Forex reserves to remain stable

Updated: Mar 10, 2018 China Daily Print
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Zhou Xiaochuan (center), governor of the People's Bank of China, answers reporters' queries at a news conference on Friday on the sidelines of the first session of the 13th National People's Congress. [Photo by Feng Yongbin/China Daily]

PBOC says last month's fall due to fluctuations in global asset prices

China's foreign exchange reserves will basically remain stable given the stabilizing economic growth prospects and the yuan's exchange rate, the central bank said on Friday.

Zhou Xiaochuan, governor of the People's Bank of China, said the country's forex reserves have been affected by international asset prices but there have not been any major changes in China's balance of international payments.

The country saw its forex reserves fall in February to $3.134 trillion, down $26.98 billion from the previous month, following 12 consecutive months of rises, according to data from the State Administration of Foreign Exchange.

"The value of the forex reserves moves in line with the price change of stocks and bonds in which they (forex reserves) are invested," Zhou said at a news conference on the sidelines of the annual session of the 13th National People's Congress. "But there have not been any major changes in China's balance of international payments and foreign exchange condition," Zhou said.

Pan Gongsheng, vice-governor of the central bank and head of the SAFE, said the recent rise of the dollar index and the decline of international bond and stock prices are the two main factors that led to the drop in China's forex reserves in February.

China has stepped up scrutiny of its foreign exchange market after the market experienced some big shocks, Pan said, noting that the regulator has adopted a macro prudential approach on external debts and required banks to put aside risk reserve in forward settlement of foreign exchange.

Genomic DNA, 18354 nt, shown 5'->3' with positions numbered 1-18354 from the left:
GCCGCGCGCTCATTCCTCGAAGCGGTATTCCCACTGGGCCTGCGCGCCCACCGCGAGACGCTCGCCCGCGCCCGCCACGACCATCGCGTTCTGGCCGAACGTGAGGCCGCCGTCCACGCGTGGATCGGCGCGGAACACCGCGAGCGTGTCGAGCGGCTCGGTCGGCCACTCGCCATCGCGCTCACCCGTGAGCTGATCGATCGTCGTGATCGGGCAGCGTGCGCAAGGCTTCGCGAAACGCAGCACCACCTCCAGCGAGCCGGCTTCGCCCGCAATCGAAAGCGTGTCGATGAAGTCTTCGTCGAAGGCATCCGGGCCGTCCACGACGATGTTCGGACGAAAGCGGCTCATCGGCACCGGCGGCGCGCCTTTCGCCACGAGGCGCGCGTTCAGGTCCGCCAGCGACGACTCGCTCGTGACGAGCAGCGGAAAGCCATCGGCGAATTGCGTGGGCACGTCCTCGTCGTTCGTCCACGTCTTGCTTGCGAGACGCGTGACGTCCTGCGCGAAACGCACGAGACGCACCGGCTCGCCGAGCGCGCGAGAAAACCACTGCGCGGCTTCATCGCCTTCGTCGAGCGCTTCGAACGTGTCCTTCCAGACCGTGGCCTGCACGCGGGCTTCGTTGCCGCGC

The country has also stepped up crackdown on transaction fraud and illegal money changing through "underground banks" while increasing the verification on the authenticity of cross-border payments, Pan said.

While China has basically exited countercyclical adjustments on capital outflows, Pan stressed that the country will maintain its policy consistency on supervision measures pertaining to cross-border capital movement.

China's export growth rebounded to 44.5 percent year-on-year in February, the fastest pace in three years. Import growth fell to 6.3 percent year-on-year, resulting in a trade surplus of $33.74 billion against market expectations of a deficit.

Zhao Yang, chief China economist at Nomura Securities, said in a research note that the robust January-February trade data suggest that the yuan could be supported by a relatively benign flow backdrop and favorable global growth outlook in 2018, especially if the Chinese authorities manage to engineer a gradual and controlled deleveraging process to stabilize the economy.

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